Student Credit Cards: A Primer
By: Larry Goldberg
Headed to college, and you want to take a great credit card with you? The first step is to understand the types of student cards that may be available to meet your needs. Understanding the market is the best way to make the ideal student credit card selection for you.
Secured Credit Cards: Many student cards these days are secured cards. With a secured student credit card, you are required to put a certain amount of money into a savings account in order to open the actual credit card account. The amount of money varies from the actual credit limit of your card itself to a percentage of that limit. The money must stay in the savings account as long as the credit card account is active, and removal of those funds can cause the company to cancel your card. This is a good protection for the company, though, because should you ever find yourself unable to pay the bill, the company can simply deduct the funds from the account. While it may not seem like the greatest setup in the world, it is a good way to establish your student credit rating and move on to bigger and better cards.
Prepaid Credit Cards: If you’ve ever gotten a gift card to a major retailer, you know how prepaid credit cards work. You or your parents simply deposit an amount into an account. That amount then functions as your credit limit. They are refillable, but once the money is gone from the account, the card cannot be used for further purchases. There are some real benefits to these kinds of cards. First, you can buy whatever you need without the worry of going into debt. Second, should you ever lose your card, you don’t have the same kinds of identity theft concerns as you might with a normal card. The drawback to this kind of card, though, is that not all of them report to credit bureaus, so it may or may not help you establish any kind of credit history. Second, not all merchants accept prepaid cards, as there may not be funds in the account when the merchant tries to get paid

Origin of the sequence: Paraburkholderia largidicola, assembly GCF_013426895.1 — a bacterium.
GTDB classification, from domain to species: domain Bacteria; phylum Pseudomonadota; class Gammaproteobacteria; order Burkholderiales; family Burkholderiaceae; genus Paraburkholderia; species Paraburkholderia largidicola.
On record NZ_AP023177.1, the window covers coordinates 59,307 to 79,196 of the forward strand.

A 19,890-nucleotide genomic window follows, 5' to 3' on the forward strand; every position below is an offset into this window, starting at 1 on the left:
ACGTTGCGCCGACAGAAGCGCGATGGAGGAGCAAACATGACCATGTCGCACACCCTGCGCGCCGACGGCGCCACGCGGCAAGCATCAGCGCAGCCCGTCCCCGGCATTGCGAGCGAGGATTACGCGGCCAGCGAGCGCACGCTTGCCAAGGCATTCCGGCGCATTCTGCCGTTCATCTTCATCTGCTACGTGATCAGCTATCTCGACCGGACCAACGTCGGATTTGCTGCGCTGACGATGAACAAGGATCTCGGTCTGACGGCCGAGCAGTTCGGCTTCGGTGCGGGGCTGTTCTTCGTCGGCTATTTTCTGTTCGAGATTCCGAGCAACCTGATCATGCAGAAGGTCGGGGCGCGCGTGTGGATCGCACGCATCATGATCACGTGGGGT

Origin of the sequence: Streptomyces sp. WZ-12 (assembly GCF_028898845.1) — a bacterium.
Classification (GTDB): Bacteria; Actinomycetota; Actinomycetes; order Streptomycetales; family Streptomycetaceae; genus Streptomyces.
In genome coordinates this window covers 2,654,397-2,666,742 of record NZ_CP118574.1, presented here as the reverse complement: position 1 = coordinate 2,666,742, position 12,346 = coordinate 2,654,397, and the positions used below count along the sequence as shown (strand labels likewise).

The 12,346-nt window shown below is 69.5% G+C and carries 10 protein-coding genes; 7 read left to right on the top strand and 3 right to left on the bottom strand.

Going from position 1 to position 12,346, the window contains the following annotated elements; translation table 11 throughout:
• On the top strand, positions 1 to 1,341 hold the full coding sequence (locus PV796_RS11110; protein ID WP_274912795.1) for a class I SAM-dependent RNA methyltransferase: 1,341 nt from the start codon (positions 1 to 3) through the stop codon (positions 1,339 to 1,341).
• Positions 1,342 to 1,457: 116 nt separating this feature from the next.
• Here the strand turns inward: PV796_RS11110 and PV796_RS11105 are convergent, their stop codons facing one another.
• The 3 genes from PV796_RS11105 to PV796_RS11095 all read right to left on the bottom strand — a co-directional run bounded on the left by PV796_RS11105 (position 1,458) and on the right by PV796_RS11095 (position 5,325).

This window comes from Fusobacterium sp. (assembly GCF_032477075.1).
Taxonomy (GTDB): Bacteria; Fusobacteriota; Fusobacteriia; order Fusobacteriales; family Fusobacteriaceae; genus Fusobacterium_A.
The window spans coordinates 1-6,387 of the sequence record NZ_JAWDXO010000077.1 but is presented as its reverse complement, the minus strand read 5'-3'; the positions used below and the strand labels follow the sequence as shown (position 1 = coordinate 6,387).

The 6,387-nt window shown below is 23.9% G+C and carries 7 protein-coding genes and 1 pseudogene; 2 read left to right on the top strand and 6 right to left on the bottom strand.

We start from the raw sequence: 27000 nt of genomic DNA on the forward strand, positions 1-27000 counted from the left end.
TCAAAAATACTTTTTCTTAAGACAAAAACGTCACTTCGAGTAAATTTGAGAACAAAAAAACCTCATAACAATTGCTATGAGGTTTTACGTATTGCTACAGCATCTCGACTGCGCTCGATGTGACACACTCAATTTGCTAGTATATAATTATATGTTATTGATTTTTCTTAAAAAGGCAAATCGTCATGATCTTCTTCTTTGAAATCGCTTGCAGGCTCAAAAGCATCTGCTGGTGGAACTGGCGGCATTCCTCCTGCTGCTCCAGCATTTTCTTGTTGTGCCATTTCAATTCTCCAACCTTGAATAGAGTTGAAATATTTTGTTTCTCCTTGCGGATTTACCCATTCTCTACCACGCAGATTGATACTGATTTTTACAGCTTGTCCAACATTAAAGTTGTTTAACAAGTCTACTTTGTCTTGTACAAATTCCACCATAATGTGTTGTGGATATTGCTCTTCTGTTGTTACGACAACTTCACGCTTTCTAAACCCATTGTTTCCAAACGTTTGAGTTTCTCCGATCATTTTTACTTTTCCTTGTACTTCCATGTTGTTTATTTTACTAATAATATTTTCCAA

Standard Credit Cards: You’re probably most familiar with this type of card. You apply for the student credit card (either online or through a pen and paper application), and you’ll either be approved or you won’t. Once you’re approved, you’ll be issued a credit limit, and you can begin charging to your heart’s content. You’ll pay a monthly bill, which will be the total of your charges plus an interest fee, and the credit card will routinely report that information to a credit bureau. As the credit card industry has grown, though, so have the number of options within the standard credit card category. Choose from cash back cards, rewards cards, zero percent APR cards, and balance transfer cards, just to name a few. If you do choose to apply for a standard credit card, be sure to do your homework.
Choosing the right student credit card to meet your needs can be tough, but understanding your options is the best first step you can take.
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